Fortnite Is Heading Back To iPhones With This Clever Workaround
It does not appear as though Epic Games and Apple are close to kissing and making up, which means Fortnite remains a no-show in the App Store. However, that does not necessarily mean there is no way to play it on an iPhone or iPad device. Fortnite could be making a semi-triumphant return to iOS devices, and without Epic Games conceding its dispute with Apple. And NVIDIA would be the one to thank.
Say what, now? NVIDIA does not have a dog in this fight, but it does have a cloud gaming service. I am of course talking about GeForce NOW. The streaming service has been expanding its catalog of games, and also extending its reach, having added support for Chrome OS devices (Chromebooks, mostly) this past summer.
GeForce NOW is not available on iOS, at least not natively. However. NVIDIA has apparently built a version of GeForce NOW that runs in the mobile Safari browser on iOS devices, according to BBC. That would be a big deal for a number of reasons, if it is true.
Obviously that would mean iPhone and iPad owners would have access to one of the best cloud game streaming services around (GeForce NOW is better than Google Stadia in our opinion). And by extension, that means Fortnite would suddenly become accessible to iOS device owners, just as it was before Epic Games and Apple had a falling out.
In case you have not been following the situation, the Cliff Notes version is that Epic Games grew tired of forking over a 30 percent commission to Apple for in-game purchases made in Fortnite on iOS gadgets. It is the standard fee Apple charges all developers. So even though Epic Games agreed to the terms, it ended up pushing out an update that enabled in-game purchases that side-stepped the App Store, thereby avoiding any royalties owed.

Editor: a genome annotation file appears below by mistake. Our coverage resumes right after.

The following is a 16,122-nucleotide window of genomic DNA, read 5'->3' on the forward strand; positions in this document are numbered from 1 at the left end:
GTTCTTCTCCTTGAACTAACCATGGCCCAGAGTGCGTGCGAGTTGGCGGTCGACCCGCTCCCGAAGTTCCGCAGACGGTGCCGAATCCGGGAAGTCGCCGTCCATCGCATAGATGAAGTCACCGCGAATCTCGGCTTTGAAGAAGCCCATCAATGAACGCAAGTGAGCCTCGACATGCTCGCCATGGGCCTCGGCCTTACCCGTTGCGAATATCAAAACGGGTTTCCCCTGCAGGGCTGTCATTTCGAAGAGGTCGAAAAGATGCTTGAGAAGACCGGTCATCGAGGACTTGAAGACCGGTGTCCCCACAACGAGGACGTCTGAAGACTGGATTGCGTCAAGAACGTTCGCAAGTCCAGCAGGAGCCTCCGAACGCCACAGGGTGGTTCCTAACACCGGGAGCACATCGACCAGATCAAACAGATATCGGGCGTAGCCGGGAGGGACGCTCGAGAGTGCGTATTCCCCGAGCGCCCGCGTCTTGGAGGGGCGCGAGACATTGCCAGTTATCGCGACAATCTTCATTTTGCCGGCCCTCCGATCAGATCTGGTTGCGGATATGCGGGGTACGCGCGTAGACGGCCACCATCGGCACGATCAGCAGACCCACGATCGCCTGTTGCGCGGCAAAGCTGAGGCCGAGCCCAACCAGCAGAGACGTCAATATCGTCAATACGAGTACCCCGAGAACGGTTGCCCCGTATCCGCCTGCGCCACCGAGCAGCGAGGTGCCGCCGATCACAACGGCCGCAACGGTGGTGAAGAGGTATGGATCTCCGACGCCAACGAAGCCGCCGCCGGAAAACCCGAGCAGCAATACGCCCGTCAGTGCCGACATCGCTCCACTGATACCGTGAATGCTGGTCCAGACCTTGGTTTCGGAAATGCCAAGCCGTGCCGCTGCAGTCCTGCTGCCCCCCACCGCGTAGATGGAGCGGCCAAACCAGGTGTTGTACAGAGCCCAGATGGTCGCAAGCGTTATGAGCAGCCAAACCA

Apple responded by booting Epic Games from its developer program and Fortnite from the App Store, and the matter has been working its way through the court system. One of the more recent rulings in the matter is that Epic's Unreal Engine should not be collateral (or retaliatory) damage in this whole mess, at least for now, but that Apple is allowed to block Fortnite.
The matter will go to trial next year, and there could be appeals that drag things on definitely. But at least for now, iOS device owners might have a new way to play Fortnite on their iPhones and iPads. There are caveats, though.
One is potential lag, which is an important consideration in multiplayer games. And secondly, the free tier of GeForce NOW limits players to one-hour sessions. They can join back as many time as they wish, but that can get annoying for longer play sessions. Otherwise, the Founders tier runs $4.99 per month, or a $24.95 for six months.